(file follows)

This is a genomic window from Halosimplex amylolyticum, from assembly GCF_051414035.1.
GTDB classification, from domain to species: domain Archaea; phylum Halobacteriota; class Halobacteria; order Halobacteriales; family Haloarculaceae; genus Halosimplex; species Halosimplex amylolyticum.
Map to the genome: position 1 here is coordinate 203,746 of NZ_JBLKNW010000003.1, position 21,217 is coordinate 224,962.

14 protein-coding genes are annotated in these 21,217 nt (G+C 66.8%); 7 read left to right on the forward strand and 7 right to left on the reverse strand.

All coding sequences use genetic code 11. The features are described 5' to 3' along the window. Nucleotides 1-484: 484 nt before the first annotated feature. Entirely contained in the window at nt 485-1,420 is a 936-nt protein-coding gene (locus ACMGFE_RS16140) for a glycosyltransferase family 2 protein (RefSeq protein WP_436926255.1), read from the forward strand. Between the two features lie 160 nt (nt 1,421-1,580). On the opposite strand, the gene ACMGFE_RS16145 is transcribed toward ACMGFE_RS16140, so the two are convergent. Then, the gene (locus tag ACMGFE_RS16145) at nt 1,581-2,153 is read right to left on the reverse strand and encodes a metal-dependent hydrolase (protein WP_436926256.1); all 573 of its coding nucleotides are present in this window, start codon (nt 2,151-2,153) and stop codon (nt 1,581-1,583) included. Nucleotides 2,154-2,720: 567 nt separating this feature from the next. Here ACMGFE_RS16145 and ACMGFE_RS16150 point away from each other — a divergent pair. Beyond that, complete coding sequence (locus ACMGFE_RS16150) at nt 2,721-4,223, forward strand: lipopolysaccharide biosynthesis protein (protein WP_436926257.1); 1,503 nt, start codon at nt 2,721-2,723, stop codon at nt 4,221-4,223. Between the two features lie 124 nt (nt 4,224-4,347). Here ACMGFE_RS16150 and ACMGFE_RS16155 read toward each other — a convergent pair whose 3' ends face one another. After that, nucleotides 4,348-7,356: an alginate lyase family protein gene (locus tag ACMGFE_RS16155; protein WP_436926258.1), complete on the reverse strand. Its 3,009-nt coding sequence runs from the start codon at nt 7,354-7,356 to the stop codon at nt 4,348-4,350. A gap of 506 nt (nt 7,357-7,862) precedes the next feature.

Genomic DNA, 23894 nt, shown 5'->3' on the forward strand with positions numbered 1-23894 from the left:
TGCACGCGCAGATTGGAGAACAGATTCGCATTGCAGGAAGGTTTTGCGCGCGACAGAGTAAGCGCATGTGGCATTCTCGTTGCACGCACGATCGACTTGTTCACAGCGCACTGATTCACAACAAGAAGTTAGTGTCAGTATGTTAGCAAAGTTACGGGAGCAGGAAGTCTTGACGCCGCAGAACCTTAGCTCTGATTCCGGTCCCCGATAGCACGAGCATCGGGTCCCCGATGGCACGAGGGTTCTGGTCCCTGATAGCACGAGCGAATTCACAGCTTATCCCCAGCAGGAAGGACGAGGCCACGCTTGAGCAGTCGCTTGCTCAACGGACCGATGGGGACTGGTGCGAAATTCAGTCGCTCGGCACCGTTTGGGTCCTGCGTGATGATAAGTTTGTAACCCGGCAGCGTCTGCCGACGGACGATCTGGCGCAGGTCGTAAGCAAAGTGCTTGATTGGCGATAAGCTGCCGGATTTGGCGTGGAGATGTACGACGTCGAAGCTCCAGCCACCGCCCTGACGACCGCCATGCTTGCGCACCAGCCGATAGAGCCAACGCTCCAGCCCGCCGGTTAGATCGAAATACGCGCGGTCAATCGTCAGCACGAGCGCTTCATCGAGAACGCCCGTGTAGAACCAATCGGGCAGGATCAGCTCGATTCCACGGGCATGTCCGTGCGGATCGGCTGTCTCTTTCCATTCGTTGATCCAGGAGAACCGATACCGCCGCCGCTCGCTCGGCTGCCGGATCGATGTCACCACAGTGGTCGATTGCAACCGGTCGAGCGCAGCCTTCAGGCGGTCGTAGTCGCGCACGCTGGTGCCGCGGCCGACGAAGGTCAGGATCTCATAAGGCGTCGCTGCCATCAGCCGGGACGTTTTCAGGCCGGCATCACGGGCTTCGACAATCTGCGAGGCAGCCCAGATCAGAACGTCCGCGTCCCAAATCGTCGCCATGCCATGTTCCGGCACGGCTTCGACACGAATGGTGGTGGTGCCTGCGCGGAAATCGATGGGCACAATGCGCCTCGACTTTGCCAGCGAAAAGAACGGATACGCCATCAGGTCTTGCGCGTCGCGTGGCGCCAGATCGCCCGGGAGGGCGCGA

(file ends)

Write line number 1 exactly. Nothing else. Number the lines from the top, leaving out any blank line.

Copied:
This is a genomic window from Halosimplex amylolyticum, from assembly GCF_051414035.1.